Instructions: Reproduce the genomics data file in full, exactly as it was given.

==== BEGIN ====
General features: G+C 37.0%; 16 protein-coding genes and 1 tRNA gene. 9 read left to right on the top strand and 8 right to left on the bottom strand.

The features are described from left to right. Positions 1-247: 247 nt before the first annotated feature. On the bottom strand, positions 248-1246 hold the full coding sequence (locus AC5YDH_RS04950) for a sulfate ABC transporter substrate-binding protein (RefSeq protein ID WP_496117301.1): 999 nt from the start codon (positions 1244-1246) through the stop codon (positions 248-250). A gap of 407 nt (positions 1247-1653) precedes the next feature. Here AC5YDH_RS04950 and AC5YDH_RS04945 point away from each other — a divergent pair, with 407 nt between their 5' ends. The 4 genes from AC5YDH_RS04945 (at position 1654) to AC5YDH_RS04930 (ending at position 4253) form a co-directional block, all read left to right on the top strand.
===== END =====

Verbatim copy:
General features: G+C 37.0%; 16 protein-coding genes and 1 tRNA gene. 9 read left to right on the top strand and 8 right to left on the bottom strand.

The features are described from left to right. Positions 1-247: 247 nt before the first annotated feature. On the bottom strand, positions 248-1246 hold the full coding sequence (locus AC5YDH_RS04950) for a sulfate ABC transporter substrate-binding protein (RefSeq protein ID WP_496117301.1): 999 nt from the start codon (positions 1244-1246) through the stop codon (positions 248-250). A gap of 407 nt (positions 1247-1653) precedes the next feature. Here AC5YDH_RS04950 and AC5YDH_RS04945 point away from each other — a divergent pair, with 407 nt between their 5' ends. The 4 genes from AC5YDH_RS04945 (at position 1654) to AC5YDH_RS04930 (ending at position 4253) form a co-directional block, all read left to right on the top strand.